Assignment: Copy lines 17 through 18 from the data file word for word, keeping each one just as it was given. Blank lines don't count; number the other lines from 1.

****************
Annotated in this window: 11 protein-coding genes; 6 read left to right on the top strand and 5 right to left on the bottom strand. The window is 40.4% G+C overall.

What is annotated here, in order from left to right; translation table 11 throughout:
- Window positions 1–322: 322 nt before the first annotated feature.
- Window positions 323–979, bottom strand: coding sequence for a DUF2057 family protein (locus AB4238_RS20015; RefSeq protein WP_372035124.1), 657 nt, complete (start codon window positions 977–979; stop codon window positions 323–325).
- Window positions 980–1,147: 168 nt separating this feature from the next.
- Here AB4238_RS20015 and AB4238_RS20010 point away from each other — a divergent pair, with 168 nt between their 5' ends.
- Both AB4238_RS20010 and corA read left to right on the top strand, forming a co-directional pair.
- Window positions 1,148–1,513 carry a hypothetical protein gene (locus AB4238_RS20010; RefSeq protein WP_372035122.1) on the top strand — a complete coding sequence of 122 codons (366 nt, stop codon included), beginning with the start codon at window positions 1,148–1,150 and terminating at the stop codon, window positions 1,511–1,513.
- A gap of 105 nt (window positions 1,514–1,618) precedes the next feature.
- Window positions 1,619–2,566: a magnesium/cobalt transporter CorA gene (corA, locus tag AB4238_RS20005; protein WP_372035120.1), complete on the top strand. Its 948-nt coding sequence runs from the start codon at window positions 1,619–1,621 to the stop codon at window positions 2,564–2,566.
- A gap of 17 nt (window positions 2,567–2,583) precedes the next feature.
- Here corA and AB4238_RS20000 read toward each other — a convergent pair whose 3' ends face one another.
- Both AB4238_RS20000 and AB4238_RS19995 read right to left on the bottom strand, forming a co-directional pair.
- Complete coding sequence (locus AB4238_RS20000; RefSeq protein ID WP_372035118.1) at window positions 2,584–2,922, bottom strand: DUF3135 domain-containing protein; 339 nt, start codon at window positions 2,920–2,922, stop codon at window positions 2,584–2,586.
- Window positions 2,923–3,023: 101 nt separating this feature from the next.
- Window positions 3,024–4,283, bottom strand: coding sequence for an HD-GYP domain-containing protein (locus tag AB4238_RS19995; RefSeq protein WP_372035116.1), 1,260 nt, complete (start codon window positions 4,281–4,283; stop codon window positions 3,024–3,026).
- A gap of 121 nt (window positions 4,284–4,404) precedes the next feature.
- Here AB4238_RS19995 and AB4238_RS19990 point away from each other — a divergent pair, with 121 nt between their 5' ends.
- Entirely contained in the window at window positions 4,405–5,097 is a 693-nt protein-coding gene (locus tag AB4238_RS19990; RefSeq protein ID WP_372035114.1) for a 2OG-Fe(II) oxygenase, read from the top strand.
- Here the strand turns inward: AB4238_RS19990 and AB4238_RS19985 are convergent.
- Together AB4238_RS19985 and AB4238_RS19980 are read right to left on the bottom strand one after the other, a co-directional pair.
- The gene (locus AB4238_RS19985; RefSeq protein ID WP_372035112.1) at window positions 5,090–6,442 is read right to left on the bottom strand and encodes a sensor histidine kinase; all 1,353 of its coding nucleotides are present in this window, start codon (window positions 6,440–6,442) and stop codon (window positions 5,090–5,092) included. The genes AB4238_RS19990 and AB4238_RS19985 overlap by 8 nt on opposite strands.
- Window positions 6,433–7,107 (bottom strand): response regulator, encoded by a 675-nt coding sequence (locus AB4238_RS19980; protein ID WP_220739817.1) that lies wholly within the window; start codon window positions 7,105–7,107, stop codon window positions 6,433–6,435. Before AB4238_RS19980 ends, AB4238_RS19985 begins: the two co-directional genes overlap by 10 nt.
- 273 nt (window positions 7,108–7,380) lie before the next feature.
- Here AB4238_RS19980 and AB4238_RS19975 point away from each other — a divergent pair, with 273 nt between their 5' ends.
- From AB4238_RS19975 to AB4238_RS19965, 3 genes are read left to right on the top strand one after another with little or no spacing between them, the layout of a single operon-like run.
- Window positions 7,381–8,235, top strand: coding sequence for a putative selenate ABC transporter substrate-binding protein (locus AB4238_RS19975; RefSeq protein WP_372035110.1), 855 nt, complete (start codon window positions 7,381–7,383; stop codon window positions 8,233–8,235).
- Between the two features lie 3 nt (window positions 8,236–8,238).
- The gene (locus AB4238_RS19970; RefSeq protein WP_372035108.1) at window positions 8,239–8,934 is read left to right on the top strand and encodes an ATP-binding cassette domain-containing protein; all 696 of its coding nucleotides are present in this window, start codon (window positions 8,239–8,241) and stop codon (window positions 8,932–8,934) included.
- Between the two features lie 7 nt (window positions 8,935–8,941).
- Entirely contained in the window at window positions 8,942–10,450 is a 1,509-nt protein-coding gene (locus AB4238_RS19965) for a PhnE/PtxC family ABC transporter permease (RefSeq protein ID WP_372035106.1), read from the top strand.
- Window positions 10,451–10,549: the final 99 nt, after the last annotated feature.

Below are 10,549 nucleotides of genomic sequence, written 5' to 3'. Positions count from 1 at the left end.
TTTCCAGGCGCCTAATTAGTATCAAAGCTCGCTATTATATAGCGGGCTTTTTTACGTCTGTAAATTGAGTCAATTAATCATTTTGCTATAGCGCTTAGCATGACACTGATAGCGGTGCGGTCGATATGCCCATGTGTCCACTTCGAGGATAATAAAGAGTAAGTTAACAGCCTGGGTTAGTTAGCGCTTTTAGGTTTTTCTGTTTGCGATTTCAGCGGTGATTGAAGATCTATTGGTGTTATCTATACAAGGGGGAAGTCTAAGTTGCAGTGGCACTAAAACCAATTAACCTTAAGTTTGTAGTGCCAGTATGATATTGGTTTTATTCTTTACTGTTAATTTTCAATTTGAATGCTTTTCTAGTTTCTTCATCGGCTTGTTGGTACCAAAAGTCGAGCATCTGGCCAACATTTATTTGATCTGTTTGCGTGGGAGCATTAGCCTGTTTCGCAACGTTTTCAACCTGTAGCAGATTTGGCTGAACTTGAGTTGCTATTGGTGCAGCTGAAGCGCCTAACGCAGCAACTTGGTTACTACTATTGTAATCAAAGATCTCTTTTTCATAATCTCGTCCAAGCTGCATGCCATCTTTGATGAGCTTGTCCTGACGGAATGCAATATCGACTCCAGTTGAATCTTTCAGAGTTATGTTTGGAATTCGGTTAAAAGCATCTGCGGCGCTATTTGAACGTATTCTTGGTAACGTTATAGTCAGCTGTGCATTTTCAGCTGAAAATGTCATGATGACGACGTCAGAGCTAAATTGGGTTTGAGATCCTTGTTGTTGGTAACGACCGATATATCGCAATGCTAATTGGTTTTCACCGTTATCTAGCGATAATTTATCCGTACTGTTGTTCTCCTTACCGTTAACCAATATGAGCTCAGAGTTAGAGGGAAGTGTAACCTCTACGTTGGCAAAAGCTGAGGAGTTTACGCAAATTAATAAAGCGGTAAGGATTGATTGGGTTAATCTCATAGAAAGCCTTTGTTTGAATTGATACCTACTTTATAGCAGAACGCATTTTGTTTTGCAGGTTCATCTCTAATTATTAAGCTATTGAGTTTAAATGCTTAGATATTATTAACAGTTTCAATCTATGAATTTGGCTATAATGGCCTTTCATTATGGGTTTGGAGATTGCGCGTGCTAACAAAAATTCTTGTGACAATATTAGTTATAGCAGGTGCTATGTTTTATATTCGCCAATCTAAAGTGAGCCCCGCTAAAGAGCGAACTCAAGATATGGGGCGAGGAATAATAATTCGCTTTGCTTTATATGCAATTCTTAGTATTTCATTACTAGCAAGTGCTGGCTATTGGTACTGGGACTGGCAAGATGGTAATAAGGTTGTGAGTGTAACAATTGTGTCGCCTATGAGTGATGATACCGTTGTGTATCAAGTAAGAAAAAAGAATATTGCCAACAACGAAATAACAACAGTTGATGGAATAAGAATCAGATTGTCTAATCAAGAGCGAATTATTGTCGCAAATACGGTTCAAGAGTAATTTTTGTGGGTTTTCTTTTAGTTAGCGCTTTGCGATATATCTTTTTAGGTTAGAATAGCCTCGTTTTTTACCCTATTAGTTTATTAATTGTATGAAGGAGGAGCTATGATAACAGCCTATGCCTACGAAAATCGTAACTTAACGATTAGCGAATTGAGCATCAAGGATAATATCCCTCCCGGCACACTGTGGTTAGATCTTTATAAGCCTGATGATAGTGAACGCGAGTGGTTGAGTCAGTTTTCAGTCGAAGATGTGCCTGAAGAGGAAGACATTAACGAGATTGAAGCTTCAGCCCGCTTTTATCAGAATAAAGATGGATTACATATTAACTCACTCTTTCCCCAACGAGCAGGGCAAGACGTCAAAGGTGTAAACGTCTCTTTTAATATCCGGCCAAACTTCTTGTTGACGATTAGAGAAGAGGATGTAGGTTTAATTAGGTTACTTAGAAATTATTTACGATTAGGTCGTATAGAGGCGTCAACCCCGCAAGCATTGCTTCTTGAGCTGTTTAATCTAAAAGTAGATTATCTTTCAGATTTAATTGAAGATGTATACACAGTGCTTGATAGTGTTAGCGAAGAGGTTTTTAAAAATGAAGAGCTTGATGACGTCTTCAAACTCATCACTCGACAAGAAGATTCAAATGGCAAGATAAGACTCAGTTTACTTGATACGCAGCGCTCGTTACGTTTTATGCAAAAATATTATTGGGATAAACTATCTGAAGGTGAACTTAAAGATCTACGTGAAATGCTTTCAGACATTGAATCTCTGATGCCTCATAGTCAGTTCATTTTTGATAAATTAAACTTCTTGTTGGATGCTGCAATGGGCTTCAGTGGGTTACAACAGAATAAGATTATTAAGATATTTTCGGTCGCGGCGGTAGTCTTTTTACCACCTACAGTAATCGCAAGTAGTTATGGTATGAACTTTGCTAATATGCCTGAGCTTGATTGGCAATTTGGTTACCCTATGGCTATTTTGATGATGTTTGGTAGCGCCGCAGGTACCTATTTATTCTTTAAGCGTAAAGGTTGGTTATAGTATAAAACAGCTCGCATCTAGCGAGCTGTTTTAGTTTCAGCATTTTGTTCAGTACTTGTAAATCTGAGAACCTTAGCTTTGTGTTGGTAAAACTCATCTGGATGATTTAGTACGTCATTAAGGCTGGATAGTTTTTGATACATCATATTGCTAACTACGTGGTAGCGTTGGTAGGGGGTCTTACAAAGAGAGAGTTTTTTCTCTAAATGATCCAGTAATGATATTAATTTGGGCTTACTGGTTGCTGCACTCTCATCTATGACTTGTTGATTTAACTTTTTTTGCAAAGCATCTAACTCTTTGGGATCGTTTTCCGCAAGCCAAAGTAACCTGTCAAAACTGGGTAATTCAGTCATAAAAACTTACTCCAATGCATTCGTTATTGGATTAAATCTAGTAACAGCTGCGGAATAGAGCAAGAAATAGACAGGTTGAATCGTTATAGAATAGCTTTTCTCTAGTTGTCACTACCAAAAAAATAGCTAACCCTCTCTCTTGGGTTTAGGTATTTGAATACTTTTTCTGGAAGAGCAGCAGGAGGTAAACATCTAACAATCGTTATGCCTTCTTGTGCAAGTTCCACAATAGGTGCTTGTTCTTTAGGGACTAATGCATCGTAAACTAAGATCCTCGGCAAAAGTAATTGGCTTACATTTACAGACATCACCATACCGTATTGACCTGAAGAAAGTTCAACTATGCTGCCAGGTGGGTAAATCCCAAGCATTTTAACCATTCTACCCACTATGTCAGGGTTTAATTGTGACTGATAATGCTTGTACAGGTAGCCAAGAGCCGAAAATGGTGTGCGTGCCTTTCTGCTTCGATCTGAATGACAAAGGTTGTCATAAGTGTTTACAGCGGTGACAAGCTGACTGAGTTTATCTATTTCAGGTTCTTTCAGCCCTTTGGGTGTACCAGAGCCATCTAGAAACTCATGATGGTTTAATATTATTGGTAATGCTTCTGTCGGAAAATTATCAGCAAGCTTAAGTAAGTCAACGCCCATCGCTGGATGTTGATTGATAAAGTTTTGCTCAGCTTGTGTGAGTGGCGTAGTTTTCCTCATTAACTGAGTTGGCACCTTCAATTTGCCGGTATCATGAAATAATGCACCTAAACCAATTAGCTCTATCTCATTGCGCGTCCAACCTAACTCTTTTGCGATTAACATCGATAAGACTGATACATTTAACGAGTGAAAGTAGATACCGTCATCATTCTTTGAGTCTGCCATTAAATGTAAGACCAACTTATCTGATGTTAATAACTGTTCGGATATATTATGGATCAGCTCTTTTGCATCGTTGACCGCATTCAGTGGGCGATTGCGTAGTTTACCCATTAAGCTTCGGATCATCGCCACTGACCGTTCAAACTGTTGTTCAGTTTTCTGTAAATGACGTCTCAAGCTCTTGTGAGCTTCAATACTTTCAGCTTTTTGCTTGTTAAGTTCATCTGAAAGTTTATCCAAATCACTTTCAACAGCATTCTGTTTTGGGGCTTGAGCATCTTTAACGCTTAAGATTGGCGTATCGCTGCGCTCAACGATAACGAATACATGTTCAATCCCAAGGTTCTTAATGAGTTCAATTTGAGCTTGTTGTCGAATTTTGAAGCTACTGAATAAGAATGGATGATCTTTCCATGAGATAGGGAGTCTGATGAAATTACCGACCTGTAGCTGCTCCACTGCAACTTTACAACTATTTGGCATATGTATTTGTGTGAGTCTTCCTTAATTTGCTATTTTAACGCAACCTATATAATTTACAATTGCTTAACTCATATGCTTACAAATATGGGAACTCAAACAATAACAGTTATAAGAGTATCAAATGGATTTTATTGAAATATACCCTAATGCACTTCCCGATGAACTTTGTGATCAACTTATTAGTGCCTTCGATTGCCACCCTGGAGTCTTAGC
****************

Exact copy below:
- A gap of 121 nt (window positions 4,284–4,404) precedes the next feature.
- Here AB4238_RS19995 and AB4238_RS19990 point away from each other — a divergent pair, with 121 nt between their 5' ends.